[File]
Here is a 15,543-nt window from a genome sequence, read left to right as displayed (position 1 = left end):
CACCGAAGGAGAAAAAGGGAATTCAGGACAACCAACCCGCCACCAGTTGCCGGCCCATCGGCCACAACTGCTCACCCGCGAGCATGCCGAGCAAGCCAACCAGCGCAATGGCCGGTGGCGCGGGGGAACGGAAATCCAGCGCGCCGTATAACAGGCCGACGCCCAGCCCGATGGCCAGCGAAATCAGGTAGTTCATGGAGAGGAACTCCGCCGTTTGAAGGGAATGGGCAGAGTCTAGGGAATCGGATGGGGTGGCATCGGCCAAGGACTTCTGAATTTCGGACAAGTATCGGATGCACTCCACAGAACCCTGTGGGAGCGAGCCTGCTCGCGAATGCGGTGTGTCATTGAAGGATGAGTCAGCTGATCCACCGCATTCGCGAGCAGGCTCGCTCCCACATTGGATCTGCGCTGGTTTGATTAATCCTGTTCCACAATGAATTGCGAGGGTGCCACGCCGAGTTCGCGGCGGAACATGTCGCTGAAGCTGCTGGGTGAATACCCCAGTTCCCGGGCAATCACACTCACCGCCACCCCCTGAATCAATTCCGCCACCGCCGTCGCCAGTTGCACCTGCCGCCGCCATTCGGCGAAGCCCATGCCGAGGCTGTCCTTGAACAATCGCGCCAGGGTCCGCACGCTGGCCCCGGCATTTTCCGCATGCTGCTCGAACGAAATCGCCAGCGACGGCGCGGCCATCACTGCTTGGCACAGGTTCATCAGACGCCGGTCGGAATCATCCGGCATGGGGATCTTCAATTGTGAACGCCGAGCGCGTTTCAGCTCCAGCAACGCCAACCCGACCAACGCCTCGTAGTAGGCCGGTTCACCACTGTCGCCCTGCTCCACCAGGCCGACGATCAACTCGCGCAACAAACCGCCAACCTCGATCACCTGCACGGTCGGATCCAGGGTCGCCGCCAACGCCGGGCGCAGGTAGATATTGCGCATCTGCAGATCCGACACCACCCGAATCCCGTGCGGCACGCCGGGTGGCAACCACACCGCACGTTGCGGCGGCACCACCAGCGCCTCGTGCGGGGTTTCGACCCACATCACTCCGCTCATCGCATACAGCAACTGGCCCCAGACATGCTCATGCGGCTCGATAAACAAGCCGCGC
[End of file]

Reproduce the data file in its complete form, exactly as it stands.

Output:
Here is a 15,543-nt window from a genome sequence, read left to right as displayed (position 1 = left end):
CACCGAAGGAGAAAAAGGGAATTCAGGACAACCAACCCGCCACCAGTTGCCGGCCCATCGGCCACAACTGCTCACCCGCGAGCATGCCGAGCAAGCCAACCAGCGCAATGGCCGGTGGCGCGGGGGAACGGAAATCCAGCGCGCCGTATAACAGGCCGACGCCCAGCCCGATGGCCAGCGAAATCAGGTAGTTCATGGAGAGGAACTCCGCCGTTTGAAGGGAATGGGCAGAGTCTAGGGAATCGGATGGGGTGGCATCGGCCAAGGACTTCTGAATTTCGGACAAGTATCGGATGCACTCCACAGAACCCTGTGGGAGCGAGCCTGCTCGCGAATGCGGTGTGTCATTGAAGGATGAGTCAGCTGATCCACCGCATTCGCGAGCAGGCTCGCTCCCACATTGGATCTGCGCTGGTTTGATTAATCCTGTTCCACAATGAATTGCGAGGGTGCCACGCCGAGTTCGCGGCGGAACATGTCGCTGAAGCTGCTGGGTGAATACCCCAGTTCCCGGGCAATCACACTCACCGCCACCCCCTGAATCAATTCCGCCACCGCCGTCGCCAGTTGCACCTGCCGCCGCCATTCGGCGAAGCCCATGCCGAGGCTGTCCTTGAACAATCGCGCCAGGGTCCGCACGCTGGCCCCGGCATTTTCCGCATGCTGCTCGAACGAAATCGCCAGCGACGGCGCGGCCATCACTGCTTGGCACAGGTTCATCAGACGCCGGTCGGAATCATCCGGCATGGGGATCTTCAATTGTGAACGCCGAGCGCGTTTCAGCTCCAGCAACGCCAACCCGACCAACGCCTCGTAGTAGGCCGGTTCACCACTGTCGCCCTGCTCCACCAGGCCGACGATCAACTCGCGCAACAAACCGCCAACCTCGATCACCTGCACGGTCGGATCCAGGGTCGCCGCCAACGCCGGGCGCAGGTAGATATTGCGCATCTGCAGATCCGACACCACCCGAATCCCGTGCGGCACGCCGGGTGGCAACCACACCGCACGTTGCGGCGGCACCACCAGCGCCTCGTGCGGGGTTTCGACCCACATCACTCCGCTCATCGCATACAGCAACTGGCCCCAGACATGCTCATGCGGCTCGATAAACAAGCCGCGC